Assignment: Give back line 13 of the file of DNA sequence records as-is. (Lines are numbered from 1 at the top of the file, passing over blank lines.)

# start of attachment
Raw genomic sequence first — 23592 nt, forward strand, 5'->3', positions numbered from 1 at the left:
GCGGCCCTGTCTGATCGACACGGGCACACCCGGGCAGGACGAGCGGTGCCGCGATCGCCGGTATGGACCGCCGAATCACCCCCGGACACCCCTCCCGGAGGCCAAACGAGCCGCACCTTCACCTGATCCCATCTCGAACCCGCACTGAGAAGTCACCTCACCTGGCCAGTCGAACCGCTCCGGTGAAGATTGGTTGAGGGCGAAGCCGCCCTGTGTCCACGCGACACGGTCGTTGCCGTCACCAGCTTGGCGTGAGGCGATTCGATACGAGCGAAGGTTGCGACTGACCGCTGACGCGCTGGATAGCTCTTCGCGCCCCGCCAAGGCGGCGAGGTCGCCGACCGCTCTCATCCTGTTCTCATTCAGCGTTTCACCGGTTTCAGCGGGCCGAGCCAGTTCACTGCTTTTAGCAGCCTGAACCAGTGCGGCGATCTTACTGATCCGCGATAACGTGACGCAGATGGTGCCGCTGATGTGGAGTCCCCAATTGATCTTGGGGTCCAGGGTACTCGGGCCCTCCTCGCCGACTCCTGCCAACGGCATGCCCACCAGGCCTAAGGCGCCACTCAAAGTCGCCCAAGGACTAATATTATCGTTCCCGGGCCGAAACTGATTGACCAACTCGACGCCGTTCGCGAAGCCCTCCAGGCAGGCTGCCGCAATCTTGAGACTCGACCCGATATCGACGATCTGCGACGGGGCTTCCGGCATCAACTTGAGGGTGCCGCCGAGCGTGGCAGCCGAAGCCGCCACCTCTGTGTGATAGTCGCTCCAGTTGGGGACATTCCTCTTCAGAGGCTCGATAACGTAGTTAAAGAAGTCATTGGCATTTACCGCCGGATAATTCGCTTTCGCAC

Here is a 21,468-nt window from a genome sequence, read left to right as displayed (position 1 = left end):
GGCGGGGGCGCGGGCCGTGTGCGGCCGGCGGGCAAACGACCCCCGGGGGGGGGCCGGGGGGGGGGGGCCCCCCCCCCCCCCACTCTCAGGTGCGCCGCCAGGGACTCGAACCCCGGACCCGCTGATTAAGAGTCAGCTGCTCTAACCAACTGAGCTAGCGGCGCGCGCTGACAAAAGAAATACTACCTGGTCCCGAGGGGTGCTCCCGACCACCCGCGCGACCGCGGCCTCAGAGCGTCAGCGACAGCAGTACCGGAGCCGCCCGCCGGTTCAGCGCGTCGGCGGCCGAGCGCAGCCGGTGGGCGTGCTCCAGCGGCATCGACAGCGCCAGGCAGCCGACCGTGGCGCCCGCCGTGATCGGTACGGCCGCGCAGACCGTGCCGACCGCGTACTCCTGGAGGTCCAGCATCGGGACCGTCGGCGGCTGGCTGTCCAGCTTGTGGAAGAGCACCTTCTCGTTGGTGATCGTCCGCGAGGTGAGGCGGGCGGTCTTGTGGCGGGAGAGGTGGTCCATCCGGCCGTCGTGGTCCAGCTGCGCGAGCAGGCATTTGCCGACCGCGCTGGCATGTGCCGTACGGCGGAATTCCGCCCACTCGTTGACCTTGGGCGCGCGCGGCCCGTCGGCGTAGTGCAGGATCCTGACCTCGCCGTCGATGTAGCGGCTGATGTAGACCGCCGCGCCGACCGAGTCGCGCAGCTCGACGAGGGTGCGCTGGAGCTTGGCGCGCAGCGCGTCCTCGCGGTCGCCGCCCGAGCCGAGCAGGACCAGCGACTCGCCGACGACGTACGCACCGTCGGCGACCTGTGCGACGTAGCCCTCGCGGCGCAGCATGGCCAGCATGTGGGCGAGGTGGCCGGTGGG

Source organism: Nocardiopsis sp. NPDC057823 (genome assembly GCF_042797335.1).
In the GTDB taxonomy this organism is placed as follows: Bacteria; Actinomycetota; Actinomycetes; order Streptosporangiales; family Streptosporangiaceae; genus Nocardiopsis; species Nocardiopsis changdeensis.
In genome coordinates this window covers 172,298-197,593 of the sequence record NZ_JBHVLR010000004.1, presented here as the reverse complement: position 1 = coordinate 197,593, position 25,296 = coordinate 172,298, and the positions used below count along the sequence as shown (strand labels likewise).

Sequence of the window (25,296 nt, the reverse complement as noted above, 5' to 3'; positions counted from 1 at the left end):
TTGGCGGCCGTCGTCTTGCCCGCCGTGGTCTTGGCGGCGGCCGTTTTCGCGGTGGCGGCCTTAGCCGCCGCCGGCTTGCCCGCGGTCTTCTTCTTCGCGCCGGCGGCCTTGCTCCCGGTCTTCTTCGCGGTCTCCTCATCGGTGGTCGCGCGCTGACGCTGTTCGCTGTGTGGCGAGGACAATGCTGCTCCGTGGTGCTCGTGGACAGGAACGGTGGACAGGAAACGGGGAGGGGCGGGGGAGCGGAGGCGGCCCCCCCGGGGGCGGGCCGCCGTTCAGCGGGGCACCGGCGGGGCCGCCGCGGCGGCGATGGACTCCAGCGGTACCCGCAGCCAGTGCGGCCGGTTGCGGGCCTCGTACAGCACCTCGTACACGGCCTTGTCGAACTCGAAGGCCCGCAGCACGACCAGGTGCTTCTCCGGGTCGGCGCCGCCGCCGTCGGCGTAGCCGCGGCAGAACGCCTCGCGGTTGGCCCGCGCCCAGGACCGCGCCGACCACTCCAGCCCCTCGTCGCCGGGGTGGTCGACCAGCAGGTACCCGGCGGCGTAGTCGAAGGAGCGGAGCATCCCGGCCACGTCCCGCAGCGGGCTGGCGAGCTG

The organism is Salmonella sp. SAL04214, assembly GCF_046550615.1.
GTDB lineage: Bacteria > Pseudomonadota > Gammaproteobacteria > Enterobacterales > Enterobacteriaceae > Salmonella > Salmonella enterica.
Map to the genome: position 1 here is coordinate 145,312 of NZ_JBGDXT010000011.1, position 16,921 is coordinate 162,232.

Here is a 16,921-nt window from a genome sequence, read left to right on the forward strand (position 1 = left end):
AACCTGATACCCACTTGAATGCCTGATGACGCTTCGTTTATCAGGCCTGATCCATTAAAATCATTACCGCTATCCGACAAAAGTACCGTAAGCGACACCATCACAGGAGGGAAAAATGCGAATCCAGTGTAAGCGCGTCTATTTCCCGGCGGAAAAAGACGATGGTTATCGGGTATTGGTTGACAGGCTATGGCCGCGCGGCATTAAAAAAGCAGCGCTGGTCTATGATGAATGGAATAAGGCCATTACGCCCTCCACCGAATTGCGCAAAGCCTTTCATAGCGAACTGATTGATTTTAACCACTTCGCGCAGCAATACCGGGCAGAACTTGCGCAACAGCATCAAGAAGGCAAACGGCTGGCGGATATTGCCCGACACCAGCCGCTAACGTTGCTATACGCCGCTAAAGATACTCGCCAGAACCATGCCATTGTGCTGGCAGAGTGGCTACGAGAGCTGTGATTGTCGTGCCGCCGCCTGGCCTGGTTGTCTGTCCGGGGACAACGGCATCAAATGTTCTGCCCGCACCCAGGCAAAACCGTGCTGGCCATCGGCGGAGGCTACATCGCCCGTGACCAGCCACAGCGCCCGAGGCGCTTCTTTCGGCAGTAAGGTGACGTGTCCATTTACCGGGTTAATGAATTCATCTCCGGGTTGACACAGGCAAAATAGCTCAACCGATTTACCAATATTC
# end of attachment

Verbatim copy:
Here is a 16,921-nt window from a genome sequence, read left to right on the forward strand (position 1 = left end):